The story of Ginger
My name is Ginger, I am a stray young ginger tomcat.
I have taken the liberty of attaching two photos of myself, my benefactors tell me I am a good looking lad. They can’t keep me because of all the other cats they have to look after. Presently I am confined in their outbuildings, in a room at the back of the house. Unfortunately, male cats don’t get along with other male cats, and they have a very large male cat. When I see him I run away! Better to be safe than sorry J So I need a home where there isn’t another male – I can fit in ok with the ladies, if they will accept me, of course. I would be better on my own cause I love to be loved and give lots of love back, being a very affectionate, purring boy!
Like every other lost, abandoned, or feral cat out there in the world, I have a sad story to tell. I don’t want to tell it though, I would be ashamed because there are sadder stories than mine. Much sadder.
Not being feral, but quite tame and, it has to be said, quite vocal (I have a different musical meow for everything), I will be pleased to have a home to settle down in. I am an optimistic chap and am hopeful that some compassionate and caring human, reading my story will adopt me, or know of someone in need of a friendly cat, and look after me all the days of my life. Then hopefully, I won’t any longer be forced into fearful fights with real feral cats, me being without a home to call my own. I always come off the worst. They too must defend their territory and find food so one can’t blame them.
So this is where I am at: During my long and weary, and mostly futile nightly travels to find food, I happened upon a house where the owners shut only their sturdy security gates at night and put down food for their four adopted cats, and also for those cats desperately in need of some food, to keep body and soul together.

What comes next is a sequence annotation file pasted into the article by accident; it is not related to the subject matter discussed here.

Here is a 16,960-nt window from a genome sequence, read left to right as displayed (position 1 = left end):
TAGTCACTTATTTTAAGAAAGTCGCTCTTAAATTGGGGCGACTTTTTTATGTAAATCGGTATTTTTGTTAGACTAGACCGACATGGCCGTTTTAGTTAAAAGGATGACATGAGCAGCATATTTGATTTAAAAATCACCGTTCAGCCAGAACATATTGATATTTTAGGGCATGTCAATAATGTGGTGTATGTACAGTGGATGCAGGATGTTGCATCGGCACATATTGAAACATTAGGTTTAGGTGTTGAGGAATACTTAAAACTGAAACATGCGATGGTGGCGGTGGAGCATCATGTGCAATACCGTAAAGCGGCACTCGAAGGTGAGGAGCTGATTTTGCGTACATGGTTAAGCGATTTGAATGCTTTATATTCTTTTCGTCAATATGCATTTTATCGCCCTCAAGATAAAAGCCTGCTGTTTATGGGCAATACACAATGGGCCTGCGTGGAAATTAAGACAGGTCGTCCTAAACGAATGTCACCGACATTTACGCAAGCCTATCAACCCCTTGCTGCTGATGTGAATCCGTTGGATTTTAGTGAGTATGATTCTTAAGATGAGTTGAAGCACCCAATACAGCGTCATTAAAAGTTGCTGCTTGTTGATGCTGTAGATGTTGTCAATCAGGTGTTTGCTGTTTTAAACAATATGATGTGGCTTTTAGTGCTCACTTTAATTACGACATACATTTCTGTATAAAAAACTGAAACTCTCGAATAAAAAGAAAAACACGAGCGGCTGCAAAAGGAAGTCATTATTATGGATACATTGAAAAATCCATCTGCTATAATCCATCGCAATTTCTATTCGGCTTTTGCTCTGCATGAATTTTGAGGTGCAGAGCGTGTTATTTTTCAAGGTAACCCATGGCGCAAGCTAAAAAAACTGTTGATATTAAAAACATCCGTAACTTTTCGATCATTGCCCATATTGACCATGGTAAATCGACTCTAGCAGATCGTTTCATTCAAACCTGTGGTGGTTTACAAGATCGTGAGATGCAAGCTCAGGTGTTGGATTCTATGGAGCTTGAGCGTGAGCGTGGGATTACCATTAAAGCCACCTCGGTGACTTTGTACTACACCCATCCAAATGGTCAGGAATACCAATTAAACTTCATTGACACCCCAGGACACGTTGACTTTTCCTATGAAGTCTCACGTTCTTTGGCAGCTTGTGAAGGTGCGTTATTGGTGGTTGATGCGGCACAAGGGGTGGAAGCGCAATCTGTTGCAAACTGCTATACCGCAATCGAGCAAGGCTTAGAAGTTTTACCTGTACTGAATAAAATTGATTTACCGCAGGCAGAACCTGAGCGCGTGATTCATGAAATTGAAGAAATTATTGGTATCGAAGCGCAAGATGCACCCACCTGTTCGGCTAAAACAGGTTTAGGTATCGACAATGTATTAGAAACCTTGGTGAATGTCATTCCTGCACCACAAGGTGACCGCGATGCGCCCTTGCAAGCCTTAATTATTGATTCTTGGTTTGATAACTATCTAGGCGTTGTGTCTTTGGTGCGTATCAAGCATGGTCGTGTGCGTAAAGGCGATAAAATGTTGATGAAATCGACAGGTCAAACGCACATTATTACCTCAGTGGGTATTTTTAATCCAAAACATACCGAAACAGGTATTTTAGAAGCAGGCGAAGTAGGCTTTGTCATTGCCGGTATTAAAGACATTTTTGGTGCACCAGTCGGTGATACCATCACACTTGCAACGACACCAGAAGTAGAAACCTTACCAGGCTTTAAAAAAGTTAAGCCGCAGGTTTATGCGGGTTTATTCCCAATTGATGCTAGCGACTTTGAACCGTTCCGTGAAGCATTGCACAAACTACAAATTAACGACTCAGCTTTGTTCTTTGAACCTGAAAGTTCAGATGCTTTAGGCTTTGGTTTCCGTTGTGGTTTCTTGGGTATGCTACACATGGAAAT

At first I was too frightened to go into the house and I used to sit outside the bedroom door and cry. A mournful, sorrowful, desolate sound I’m afraid, which upset the inhabitants of the house but I was so hungry. When the owners heard me, one of them used to come out and call me, but I was nervous and frightened of strangers and ran away.
Then a lucky thing happened to me. I got up the courage to go inside the house, I could smell the food and one night they caught me. In the middle of December 2016. I was taken to a very kind vet to be neutered. She works with feral cats and helps them at a reasonable price. She will surely be blessed by the universe.
When I got back to the house again, I was put back in the room again, to recover, but I escaped. I got up on to the windowsill and managed to undo the latch on one of the old windows. I went back to my old life, hiding all day. When hunger overcame me I went back to the house and, I must admit, also did a little crying. One of the owners came out again, with a torch, to look for me in the garden. It was the middle of the night and dark and rainy.
I was so beat-up and so weary that I let her catch me again. I had been in ‘the mother of all battles’. My face was bitten, deep teeth marks in my cheeks and fearful gouges all around my neck and on my shoulders and one nasty scratch on my nose. ‘What a sight you are!’ the owner said to me. After she attended to my many wounds, gave me a de-worming tablet and medicine to keep away the parasites, she finally said ‘There you are — ready to go!’ Well … I hope so!
Thanks for reading my story and being interested in me. I hope to be lucky once again and find a home and, hopefully, some pillows – just like the cat in this picture! Lots of love to all the compassionate cat lovers out there, doing their utmost for less fortunate cats.
P.S. My current caretakers, the people looking after me, are worried that I will get lost should I be adopted. So they will buy a calming collar for me, which lasts for about three weeks so I won’t be too much trouble during my three week period of confinement. I have to get used to my new surroundings, sights, sounds and smells. Should I get lost I will be much worse off than I was because at least I ‘know my suburb’ and I know now where to find dinner when the need is urgent! Thanks again!